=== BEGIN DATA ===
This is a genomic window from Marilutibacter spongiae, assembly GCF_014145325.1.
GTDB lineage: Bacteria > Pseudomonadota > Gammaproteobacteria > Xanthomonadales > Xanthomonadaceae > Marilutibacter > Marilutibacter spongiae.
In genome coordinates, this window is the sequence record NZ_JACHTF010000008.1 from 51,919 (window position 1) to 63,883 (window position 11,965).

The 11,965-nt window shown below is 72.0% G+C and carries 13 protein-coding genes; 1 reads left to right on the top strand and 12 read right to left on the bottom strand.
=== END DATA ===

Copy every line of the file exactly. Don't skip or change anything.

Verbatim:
This is a genomic window from Marilutibacter spongiae, assembly GCF_014145325.1.
GTDB lineage: Bacteria > Pseudomonadota > Gammaproteobacteria > Xanthomonadales > Xanthomonadaceae > Marilutibacter > Marilutibacter spongiae.
In genome coordinates, this window is the sequence record NZ_JACHTF010000008.1 from 51,919 (window position 1) to 63,883 (window position 11,965).

The 11,965-nt window shown below is 72.0% G+C and carries 13 protein-coding genes; 1 reads left to right on the top strand and 12 read right to left on the bottom strand.